Jewish Social Media 101 – To Hire or To Outsource Jewish Social Media? You Decide!

Jewish Social Media 101 – To Hire or To Outsource Jewish Social Media? You Decide!

Social Media - In House or Outsource?Hiring a full time Social Media Strategist, though highly important in the new age of digital PR & fundraising, can be very expensive for the budget strapped non-profit or school. As shown below, you have to budget in between $46,000 to $71,000 for a Social Media Specialist alone (benefits not included). For Jewish companies, you also have to factor in health insurance, benefits, and the intangible “Jewish cost-of-living”, as well as the risk of high turnover due to the strong demand for Jewish social media employees. Plus, the ROI from social media is still tough to determine – is it how many “Likes” you get, or maybe the amount of “Tweets”? And how do you tie it back to sales? (this ALSO doesn’t take into account that your employees will end up being on Facebook all day. Not much work ethic there.)

Bear in mind also that many Jewish non-profits and schools are still focused on traditional methods of Jewish marketing & communications. Which is why advertising in Jewish print media has continued to remain stable while digital & social marketing lags behind. The extent of Jewish social media is the community shul listserve, such as Yahoo Groups or Google Groups, which is a textual Craigslist type of community bulletin board. Jewish social media groups have attempted to pop up though most are merely groups within Facebook & Linkedin. As a result, social media as a career hasn’t taken off in the Jewish marketplace, except as a freelance option.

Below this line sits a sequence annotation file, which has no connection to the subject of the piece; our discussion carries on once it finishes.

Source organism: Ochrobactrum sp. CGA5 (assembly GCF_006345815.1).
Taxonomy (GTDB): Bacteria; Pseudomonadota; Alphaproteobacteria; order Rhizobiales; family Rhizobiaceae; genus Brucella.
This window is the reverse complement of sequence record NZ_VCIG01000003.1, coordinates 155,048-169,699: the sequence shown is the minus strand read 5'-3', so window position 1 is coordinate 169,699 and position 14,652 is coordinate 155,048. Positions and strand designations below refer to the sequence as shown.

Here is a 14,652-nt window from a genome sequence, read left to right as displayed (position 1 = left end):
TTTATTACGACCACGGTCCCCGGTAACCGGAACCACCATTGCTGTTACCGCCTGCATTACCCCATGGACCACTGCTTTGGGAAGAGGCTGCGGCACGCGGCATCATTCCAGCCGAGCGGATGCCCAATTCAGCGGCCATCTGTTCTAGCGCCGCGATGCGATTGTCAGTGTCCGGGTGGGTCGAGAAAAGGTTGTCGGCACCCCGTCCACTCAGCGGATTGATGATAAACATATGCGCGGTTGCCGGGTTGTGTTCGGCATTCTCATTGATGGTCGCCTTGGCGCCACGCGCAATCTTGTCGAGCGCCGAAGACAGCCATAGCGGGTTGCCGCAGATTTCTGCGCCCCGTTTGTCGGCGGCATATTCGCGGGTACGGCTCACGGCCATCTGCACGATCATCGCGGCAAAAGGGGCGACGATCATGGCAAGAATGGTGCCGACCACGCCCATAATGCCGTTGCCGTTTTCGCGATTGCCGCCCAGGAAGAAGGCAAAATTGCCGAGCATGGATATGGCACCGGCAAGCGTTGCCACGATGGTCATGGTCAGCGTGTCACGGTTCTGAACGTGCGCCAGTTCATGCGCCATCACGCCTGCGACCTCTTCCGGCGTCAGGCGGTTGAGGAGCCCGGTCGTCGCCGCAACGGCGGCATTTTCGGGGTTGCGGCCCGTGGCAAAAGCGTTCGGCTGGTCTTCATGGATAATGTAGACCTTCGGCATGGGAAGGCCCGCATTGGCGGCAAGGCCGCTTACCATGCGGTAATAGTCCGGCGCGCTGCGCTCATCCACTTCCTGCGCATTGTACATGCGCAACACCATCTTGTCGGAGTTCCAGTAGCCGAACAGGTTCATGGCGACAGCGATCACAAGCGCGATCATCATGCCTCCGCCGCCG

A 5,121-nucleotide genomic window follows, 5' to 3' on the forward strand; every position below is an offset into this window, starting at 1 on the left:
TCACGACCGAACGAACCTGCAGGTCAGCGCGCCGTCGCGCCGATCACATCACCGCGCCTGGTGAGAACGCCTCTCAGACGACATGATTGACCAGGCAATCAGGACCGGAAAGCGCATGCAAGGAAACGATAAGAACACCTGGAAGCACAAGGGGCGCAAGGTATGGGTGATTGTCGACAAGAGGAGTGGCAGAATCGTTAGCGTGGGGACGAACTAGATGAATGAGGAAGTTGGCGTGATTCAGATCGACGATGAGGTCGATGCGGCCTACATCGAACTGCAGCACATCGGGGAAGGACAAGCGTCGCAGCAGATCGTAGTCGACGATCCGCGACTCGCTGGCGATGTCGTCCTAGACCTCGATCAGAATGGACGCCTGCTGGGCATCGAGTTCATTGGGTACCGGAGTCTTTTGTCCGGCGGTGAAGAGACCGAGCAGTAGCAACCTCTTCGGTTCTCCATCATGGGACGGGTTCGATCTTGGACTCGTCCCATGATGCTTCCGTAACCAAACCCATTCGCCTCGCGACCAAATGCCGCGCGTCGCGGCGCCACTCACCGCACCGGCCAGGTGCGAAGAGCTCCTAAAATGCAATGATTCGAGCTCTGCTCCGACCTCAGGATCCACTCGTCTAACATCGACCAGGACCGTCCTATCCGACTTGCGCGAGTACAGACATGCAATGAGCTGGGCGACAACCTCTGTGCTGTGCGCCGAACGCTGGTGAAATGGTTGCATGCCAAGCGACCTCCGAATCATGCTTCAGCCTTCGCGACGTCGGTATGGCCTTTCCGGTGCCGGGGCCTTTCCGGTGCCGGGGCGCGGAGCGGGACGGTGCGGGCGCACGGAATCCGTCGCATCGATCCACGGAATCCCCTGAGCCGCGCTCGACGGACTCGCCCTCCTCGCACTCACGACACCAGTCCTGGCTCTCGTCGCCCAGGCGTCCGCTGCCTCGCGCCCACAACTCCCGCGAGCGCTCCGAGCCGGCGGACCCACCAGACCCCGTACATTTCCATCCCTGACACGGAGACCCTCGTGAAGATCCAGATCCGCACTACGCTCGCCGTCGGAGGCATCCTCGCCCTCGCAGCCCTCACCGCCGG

Overall, the smarter choice is to outsource your Jewish social media (social media outsourcing rose 128% last year) to freelance experts who don’t require full-time employment but can do the job equally well. Using the outline of salaries and need for social media strategy, you can judge your need and decide what tasks you can outsource and what tasks to keep in house. Reposted from Onward Search, a Social Media Recruiting Firm.

http://www.onwardsearch.com/Social-Media-Salaries/


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Top 10 Jewish Apps for Iphone

Top 10 Jewish Apps for Iphone

Jewish iPhone and Android appsIs your Yiddish rusty? Want to whip up a kosher culinary masterpiece? Trying to remember which prayer to say as you cast off your sins on Rosh Hashanah? Don’t worry—there’s an app for it!


Oy!

Ever wonder when it’s okay to toss out an “oy”? The opportunities, it seems, are endless. The Oy! app for iPhones and iPads provides five recorded variations on the go-to favorite for moments when no other expression of dismay will work. Does the situation call for a full-blown “oy gevalt”? Done. Need a classic “oy vey”? No problem. The app even covers that perennial favorite, “oy yoy yoy.”

Jewish Mother

The makers of Jewish Mother have remedied the logistical difficulties of constant maternal accomp-animent: In lieu of an actual mother, a virtual version programmed with more than 100 phrases follows users. “Happy Hanukkah, bubbeleh,” she might say. “Of course, I’d be happier if you had kids.” The digi-mom even spouts out different phrases based on gender and marital status.

Gematria Calculator